When Arab Immigrants bring their non-verbal communication knowledge to the U.S.
Noble culturalists interested in bridging the gaps existing between people of different cultures have been working on decoding extra-linguistic features that are misinterpreted by outsiders. These extra-linguistic features are referred to as non-verbal communication skills that a native of a specific culture has acquired in the same way she or he has acquired verbal communication knowledge.
U.S. Arab immigrants, as all other cultural groups, succeed in integrating in their host country by learning the basic verbal-communication in a very short period of time. However, it is noticeable that it takes them a much longer time to appropriate their non-verbal skills in their new environment. This is due to the lack of awareness that the meanings of non-verbal communication practices are culture-specific. In this article, I will attempt to illustrate with practices you may see Moroccan immigrants do without necessarily carrying the mainstream American meanings.
Moroccan newcomers may be seen in supermarkets making gestures that mainstream Americans may interpret as loitering. For these immigrants, especially if they are from the working class in Morocco, spending hours at a store like Shaw’s or Stop & Shop is a normal daily activity that they may enjoy doing in their spare time without having the intention of doing business with those stores. Furthermore, they are maybe experiencing the cultural shock: Different products, different people, and different product displaying ways.
In the U.S., people tend to make more eye contact with people they like and agree with and less with those they dislike, disagree with, or are intimidated by. In her 2007 book, the American psychologist, Tonya Reiman, states that “when you look another person in the eyes, you’re saying that you feel good about yourself—you’re confident, you are trustworthy, and you know what you’re talking about. Most of all, it tells a person that you listen”. For most Moroccans, eye contact means a totally different thing. For instance, Moroccan students dare not look their teacher in the eyes when he/she is lecturing; instead, they look down as a sign of showing respect and paying attention. On the other hand, some conservative Moroccan Muslims would even think that, in any context, it is religiously inappropriate to make an eye contact with a person of the opposite gender who is not an immediate family member.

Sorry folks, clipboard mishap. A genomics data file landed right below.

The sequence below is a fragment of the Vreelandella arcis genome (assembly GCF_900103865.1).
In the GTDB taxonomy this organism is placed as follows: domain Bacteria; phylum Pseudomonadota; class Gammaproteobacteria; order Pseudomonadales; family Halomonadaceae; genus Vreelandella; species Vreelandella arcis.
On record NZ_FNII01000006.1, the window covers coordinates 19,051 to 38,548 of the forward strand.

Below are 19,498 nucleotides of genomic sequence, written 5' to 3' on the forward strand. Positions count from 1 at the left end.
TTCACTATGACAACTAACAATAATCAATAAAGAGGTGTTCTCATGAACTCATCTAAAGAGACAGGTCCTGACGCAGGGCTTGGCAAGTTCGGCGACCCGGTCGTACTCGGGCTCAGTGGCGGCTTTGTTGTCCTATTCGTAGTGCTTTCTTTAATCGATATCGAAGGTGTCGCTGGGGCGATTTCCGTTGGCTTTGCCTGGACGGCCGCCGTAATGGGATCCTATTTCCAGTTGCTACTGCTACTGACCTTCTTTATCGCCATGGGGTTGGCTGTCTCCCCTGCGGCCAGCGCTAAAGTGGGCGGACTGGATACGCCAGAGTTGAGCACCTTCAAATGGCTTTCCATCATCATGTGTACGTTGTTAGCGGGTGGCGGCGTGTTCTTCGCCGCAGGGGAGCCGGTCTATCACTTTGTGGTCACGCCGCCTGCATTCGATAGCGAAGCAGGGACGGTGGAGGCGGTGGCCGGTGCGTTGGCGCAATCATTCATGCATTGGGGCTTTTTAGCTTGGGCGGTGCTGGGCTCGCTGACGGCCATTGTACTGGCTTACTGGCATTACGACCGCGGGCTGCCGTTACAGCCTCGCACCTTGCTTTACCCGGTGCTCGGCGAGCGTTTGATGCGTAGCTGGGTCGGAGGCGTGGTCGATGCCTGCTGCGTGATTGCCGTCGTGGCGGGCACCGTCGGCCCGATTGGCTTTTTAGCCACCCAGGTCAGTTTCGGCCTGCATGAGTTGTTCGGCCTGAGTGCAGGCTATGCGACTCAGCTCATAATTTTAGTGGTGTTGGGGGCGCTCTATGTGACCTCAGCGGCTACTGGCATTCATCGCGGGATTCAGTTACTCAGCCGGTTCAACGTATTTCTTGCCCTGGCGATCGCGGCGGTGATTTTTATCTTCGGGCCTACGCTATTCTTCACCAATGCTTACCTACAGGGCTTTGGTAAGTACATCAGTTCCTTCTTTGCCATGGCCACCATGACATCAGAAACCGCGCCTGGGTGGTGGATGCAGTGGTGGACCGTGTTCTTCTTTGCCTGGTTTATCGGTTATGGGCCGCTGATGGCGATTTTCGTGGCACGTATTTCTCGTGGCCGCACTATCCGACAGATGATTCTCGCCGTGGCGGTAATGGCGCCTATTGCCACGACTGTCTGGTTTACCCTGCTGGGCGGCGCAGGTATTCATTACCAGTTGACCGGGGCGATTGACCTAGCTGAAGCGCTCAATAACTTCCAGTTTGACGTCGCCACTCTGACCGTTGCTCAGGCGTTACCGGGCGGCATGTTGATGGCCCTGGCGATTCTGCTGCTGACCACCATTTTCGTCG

Proxemics: Use of
Personal space which is also referred to as friendship zone is the one people use with their family and friends. For mainstream Americans leaving in New England, it can extend from two to four feet. On the contrary, this space can be a feet or less for Moroccans. A group of Moroccan co-workers of same or opposite gender may be seen sitting in a café shoulder to shoulder. Seeing it from the mainstream American perspective, this scene may be interpreted as a group of absolute closet friends or immediate family members hanging out together. In other words, what this group of Moroccans practice as personal space will be interpreted as intimate space in an American setting. This misinterpretation may, therefore, lead to more gaps between us and the other. Imagine a situation in which a mainstream American working close to a Moroccan colleague: Any act that involves the use of personal space from the Moroccan side maybe be interpreted by the American as an invasion of his or her own space. One can imagine the separation that this misunderstanding of one another can lead to.
Haptics are touching behaviors that involve certain parts of the body and include aspects such as duration, intensity, and frequency. They are an essential component in non-verbal communication that is culture-specific. Again, mainstream Americans and mainstream Moroccans have huge differences in these touching behaviors. Two Moroccan older men holding hands and walking in the beach may be seen as a gay couple. In often times, Moroccans do not differentiate between personal and intimate spaces; on the contrary, Americans do. A Moroccan may frequently touch someone- usually of the same sex- in the arm or shoulder while the former is talking and the latter is listening. In fact, this may take place even in the first time these people meet. I think if the latter is American, it could be very frustrating to him or her. By doing that, Moroccans may simply show their kindness.